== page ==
|Courtesy - Indian Express|
Why just America, beauty pageants across the world are dull! I can’t remember the last time I sat through one.
In India the reaction to Ms Davuluri’s historic win came in stages. It began as a trickle of self-congratulatory posts on social media for sharing the same gene pool as the first made in India, Miss USA. A few hours later it turned into a tsunami of outrage after BuzzFeed shared a tirade of racist tweets directed at Ms Davuluri. It did shock a lot of us that the world’s most powerful nation had citizens with Geography so poor that they couldn’t differentiate an Indian from an Arab and had heaped unflattering epithets like Ms Al Qaeda on her!
Interestingly, a lot of us returned the favour in equal measure as we went around dissing America as a nation of dumb racists.
It was convenient for us to ignore the fact that there will be as many opinions as there are people and if you go looking for ugly underbelly kind of stuff, there are people who will collate and find it for you. So, why get upset over the riff-raff that is carefully screened and used as proof to dump on the whole nation! If a set of Americans found it impossible to accept that an immigrant was chosen as America’s most beautiful, there was also the panel of judges and audience that selected her to represent first New York and then their nation internationally!
Just like no single template can be used to describe a diverse culture like India, we cannot paint the world’s third most populous nation with the same brush.
Isn’t it as bad as branding India as a nation of rapists because certain men choose rape to spew hate and subjugate women. It’s like saying all men are chauvinists and women weak.
It’s another matter that had Nina Davuluri been based in India, she would have spent a tortured childhood fending off how-to-lighten-your-skin-tone advice from well-meaning aunts and hating the looks of sympathy for being so dark. In India having dark skin automatically relegates you to the poor girl, her future looks so grim category. Little wonder that Fair and Lovely and their assorted cousins, which are nothing but ghastly concoctions of chemicals and bleach, continue to outsell any skincare product in our country. It is a sad commentary that we now have a Dark is beautiful campaign to change our perception of beauty.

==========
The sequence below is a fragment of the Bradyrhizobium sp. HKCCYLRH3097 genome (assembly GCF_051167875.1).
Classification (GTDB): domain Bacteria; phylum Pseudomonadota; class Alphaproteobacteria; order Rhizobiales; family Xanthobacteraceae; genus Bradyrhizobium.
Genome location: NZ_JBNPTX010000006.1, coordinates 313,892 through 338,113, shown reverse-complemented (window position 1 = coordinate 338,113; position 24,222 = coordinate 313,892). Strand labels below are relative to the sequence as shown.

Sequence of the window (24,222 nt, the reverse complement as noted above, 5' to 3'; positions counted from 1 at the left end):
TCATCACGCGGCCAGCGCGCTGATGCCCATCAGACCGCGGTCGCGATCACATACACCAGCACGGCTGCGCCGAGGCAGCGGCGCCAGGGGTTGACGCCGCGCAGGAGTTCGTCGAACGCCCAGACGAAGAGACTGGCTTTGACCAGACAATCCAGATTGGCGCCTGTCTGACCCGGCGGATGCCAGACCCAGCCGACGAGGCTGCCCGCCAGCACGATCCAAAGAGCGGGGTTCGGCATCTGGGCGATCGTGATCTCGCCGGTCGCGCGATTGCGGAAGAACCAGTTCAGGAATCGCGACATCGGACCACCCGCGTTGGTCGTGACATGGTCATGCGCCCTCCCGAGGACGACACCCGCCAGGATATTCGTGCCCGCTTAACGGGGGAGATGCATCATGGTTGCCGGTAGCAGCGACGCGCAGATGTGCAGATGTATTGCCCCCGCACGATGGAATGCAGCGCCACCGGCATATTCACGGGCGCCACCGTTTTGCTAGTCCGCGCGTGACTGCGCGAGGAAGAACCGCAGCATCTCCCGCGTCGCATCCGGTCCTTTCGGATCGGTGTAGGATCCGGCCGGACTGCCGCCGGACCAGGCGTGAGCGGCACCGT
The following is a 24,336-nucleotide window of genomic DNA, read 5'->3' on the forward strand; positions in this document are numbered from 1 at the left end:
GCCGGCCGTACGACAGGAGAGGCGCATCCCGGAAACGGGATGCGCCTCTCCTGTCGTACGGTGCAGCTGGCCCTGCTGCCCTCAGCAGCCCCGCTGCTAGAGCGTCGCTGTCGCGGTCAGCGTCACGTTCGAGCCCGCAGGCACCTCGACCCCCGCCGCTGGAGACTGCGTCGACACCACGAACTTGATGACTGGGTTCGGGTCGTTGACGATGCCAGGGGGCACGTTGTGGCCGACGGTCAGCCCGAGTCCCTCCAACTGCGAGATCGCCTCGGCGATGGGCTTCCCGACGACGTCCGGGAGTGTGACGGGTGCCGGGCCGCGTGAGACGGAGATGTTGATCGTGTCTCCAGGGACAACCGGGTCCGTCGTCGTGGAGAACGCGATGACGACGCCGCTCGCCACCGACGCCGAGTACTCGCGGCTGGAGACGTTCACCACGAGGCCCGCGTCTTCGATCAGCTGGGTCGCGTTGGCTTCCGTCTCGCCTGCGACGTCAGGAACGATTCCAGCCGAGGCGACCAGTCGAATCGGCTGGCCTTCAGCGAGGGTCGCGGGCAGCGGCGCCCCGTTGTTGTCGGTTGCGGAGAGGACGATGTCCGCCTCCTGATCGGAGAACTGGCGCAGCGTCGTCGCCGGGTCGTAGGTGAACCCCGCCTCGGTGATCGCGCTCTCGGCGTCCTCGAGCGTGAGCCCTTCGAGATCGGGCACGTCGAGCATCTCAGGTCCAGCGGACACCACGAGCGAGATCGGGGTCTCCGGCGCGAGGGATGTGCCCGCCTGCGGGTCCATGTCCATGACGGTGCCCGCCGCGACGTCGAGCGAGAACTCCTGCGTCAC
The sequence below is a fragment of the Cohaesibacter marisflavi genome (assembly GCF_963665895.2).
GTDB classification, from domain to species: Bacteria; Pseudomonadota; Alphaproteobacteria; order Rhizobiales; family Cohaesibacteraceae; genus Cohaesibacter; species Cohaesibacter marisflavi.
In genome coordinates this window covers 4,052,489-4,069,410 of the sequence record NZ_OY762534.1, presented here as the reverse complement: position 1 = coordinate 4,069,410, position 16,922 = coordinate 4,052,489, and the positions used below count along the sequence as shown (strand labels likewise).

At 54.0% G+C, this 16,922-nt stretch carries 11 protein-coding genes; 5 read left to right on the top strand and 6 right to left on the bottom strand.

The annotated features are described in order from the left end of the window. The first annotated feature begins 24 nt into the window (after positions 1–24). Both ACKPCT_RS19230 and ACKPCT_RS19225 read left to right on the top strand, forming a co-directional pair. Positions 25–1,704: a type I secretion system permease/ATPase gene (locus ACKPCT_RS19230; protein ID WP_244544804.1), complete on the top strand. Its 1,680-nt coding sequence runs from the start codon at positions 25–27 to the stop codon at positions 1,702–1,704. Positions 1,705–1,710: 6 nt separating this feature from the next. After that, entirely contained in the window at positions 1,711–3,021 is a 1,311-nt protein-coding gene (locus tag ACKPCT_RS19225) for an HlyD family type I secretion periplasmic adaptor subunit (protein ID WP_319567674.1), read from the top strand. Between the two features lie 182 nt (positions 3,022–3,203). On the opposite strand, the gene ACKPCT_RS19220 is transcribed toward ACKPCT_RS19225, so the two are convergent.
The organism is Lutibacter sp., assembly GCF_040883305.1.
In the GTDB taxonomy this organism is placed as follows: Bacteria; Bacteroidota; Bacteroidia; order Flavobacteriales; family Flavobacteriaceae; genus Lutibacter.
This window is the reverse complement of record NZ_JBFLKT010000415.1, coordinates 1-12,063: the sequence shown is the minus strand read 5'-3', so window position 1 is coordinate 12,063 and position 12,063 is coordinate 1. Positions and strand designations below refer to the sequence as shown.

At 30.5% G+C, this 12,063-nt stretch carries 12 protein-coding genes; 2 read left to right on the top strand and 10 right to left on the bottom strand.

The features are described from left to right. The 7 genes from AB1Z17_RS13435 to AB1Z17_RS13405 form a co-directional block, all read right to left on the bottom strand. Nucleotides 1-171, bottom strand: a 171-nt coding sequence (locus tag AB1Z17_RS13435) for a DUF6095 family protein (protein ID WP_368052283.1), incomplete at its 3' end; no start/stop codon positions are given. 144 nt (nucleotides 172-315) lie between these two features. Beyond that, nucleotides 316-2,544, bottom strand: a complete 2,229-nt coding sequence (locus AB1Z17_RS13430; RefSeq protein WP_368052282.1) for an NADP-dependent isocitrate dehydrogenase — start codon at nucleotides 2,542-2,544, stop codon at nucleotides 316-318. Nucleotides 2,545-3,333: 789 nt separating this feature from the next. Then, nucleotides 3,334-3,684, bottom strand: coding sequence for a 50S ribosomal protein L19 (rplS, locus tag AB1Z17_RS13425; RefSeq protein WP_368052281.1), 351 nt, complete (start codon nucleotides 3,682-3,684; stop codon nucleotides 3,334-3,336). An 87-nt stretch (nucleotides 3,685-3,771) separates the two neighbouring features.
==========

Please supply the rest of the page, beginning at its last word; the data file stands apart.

I doubt if Nina Davuluri’s win will stop India’s eligible bachelors earning a six figure salary from seeking fair and beautiful, qualified but obedient, working but “homely” brides. On the contrary, it has exposed India’s unhealthy obsession for the light-skinned. Because in India it’s not just a skin tone, it also signifies your class, caste and social status in a society that has yet to get rid of its obsession for hierarchy. And why just outrage over bias of skin colouring when we use family background, schooling, command over English, number of cars in the garage, the square feet area of apartments to slot people around us. Where our last names are not just surnames we were born with but a repository of information, some stereotypical, about our eating, spending habits, intellect, character or the lack of it.
It certainly didn’t stop me from judging beauty pageants as being derogatory to women. We are all constantly scrutinizing people on basis of how they look, their mannerisms, their funny accents, the extra tyre spilling out of their jeans, the brand of shoes they are wearing….why, we even judge people for judging us! It’s like a chain reaction where we subject others to what we are subjected to, without even realizing it. But it hurts, doesn’t it, when we are the receiving end of it. Because we don’t acknowledge that, to command respect from others, we must respect others in the first place.
I think it makes it easier for Ms Davuluri if we stop thinking that she won the title despite her coffee skin. She won the title because of her looks, intelligence, exceptional dancing skills and most importantly her incredibly sculpted body. Now this makes me voice another valid concern. In a world of women of all shapes and sizes, why should certain body types and dimensions be considered a prerequisite for beauty? If beauty is irrespective of your skin tone and beauty contests empower women as claimed, why should it hinge on the fat distribution in your body?
There, we got our next topic to outrage about.